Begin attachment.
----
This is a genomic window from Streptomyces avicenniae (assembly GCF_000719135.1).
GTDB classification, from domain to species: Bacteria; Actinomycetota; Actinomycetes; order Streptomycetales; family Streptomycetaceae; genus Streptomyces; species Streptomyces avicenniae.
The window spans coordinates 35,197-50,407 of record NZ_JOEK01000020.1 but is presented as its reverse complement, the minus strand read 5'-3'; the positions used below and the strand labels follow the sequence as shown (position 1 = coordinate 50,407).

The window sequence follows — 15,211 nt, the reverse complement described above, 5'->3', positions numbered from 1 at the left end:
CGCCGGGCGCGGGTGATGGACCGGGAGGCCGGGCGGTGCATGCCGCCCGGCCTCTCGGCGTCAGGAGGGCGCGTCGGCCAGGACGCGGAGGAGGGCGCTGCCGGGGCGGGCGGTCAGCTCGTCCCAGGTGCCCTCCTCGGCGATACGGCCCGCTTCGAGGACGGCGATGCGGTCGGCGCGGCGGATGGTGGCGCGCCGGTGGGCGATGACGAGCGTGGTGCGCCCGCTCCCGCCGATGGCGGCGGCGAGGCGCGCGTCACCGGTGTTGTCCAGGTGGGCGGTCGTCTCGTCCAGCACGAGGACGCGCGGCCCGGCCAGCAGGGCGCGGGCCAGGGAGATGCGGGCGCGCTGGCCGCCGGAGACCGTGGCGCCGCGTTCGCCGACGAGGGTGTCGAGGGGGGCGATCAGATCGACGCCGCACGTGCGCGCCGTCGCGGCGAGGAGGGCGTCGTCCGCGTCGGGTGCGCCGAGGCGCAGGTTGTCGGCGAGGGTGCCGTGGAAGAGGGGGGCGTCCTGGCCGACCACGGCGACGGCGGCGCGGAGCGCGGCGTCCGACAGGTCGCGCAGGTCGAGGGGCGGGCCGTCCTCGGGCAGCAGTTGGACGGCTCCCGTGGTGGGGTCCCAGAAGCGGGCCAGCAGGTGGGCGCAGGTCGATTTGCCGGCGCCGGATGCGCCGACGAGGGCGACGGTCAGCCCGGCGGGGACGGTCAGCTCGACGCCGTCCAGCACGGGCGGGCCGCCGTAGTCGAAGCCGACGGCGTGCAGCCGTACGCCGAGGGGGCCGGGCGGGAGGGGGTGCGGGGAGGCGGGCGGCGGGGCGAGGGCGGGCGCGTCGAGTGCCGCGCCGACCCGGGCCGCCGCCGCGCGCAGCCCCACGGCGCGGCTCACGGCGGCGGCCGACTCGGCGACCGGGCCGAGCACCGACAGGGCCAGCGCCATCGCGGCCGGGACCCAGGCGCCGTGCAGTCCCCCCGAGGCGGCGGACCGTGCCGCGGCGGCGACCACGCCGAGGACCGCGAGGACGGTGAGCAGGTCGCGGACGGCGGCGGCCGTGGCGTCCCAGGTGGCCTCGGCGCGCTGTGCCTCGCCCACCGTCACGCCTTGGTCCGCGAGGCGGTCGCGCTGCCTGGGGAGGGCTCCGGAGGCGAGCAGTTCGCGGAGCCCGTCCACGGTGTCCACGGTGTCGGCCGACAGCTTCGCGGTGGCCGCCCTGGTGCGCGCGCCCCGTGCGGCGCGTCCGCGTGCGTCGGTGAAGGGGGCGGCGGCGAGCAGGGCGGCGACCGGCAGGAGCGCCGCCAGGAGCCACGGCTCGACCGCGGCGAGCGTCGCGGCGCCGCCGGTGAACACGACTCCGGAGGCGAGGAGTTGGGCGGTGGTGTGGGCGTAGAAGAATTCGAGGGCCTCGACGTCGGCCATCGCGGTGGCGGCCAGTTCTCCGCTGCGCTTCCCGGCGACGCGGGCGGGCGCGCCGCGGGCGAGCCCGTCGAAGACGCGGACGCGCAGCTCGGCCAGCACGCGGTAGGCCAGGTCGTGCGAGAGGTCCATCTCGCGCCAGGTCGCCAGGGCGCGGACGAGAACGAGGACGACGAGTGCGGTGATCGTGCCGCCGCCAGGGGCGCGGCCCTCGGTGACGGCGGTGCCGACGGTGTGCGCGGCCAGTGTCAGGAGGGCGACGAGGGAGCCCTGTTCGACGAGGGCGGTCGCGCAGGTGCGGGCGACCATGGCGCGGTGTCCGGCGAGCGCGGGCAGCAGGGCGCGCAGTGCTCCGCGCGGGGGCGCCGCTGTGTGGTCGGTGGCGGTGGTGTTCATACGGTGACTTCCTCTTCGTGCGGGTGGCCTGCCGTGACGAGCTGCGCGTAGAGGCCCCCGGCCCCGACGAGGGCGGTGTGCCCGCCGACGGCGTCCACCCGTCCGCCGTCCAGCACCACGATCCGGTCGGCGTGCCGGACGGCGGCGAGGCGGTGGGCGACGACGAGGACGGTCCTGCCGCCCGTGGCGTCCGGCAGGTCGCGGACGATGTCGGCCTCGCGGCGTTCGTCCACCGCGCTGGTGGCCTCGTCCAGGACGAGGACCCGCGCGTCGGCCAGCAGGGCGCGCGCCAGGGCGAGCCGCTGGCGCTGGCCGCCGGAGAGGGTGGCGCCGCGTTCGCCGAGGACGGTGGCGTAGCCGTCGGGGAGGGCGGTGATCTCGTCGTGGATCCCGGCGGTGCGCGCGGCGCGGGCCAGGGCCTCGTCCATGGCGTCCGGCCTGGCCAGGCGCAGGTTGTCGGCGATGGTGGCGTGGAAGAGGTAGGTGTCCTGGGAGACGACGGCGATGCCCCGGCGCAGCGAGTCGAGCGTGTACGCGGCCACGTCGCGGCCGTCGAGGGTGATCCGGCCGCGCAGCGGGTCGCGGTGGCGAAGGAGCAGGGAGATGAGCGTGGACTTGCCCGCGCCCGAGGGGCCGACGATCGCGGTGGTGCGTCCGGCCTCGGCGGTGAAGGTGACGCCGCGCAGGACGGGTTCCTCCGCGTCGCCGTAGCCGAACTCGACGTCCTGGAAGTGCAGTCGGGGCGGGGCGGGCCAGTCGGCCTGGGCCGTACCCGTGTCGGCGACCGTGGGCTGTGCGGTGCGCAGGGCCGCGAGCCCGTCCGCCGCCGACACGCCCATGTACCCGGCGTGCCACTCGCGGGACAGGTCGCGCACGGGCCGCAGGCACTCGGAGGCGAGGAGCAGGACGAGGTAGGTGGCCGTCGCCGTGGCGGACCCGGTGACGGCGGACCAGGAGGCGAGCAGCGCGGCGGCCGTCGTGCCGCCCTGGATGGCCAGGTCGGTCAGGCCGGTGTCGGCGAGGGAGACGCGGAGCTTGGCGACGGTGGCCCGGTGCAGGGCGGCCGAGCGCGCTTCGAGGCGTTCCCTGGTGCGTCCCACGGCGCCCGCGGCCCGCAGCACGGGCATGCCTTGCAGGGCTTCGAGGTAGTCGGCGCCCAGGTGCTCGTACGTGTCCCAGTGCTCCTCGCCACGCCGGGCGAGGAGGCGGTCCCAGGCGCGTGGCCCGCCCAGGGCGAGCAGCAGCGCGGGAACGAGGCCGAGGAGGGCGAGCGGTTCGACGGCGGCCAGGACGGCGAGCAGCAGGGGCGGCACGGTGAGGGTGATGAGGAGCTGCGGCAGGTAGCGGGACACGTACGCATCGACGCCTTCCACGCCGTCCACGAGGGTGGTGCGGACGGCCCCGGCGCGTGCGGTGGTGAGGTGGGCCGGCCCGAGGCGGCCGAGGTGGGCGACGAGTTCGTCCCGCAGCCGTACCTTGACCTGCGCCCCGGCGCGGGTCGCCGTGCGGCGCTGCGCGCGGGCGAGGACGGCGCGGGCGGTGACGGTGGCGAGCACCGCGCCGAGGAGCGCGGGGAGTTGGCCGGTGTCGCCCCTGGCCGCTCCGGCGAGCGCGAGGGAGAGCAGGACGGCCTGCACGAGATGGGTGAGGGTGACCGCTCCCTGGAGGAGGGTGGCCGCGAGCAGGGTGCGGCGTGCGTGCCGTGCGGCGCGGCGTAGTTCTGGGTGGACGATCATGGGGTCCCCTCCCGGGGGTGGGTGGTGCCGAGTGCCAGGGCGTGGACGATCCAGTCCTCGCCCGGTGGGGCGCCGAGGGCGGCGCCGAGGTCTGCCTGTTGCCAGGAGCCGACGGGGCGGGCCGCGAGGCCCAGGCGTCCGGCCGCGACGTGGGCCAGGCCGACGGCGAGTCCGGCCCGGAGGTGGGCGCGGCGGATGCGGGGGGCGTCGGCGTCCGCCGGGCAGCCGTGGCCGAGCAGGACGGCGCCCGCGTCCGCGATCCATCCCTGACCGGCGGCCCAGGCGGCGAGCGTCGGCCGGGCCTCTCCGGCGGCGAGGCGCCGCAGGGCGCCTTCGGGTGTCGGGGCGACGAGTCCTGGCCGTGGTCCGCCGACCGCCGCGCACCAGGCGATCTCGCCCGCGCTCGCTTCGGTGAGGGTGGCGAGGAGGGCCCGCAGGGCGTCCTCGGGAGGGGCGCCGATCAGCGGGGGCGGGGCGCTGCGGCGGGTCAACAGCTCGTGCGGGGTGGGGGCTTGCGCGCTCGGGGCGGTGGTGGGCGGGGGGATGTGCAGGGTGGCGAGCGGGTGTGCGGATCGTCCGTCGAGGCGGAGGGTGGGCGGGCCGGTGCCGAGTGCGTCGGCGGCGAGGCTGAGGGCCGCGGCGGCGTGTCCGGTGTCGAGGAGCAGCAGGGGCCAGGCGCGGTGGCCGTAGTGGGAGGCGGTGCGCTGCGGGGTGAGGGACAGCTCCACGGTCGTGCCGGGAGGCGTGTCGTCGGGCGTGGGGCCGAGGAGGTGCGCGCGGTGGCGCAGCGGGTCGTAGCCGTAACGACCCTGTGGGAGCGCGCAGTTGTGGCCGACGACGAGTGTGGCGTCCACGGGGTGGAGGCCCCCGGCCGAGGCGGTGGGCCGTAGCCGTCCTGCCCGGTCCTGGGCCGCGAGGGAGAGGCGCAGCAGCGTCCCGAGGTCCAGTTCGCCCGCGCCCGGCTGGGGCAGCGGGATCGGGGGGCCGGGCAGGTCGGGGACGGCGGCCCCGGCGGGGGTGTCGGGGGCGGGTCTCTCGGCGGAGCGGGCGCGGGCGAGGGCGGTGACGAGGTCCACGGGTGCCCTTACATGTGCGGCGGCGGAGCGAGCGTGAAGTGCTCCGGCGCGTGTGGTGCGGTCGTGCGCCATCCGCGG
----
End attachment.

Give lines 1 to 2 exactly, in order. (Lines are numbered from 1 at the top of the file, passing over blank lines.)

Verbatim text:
This is a genomic window from Streptomyces avicenniae (assembly GCF_000719135.1).
GTDB classification, from domain to species: Bacteria; Actinomycetota; Actinomycetes; order Streptomycetales; family Streptomycetaceae; genus Streptomyces; species Streptomyces avicenniae.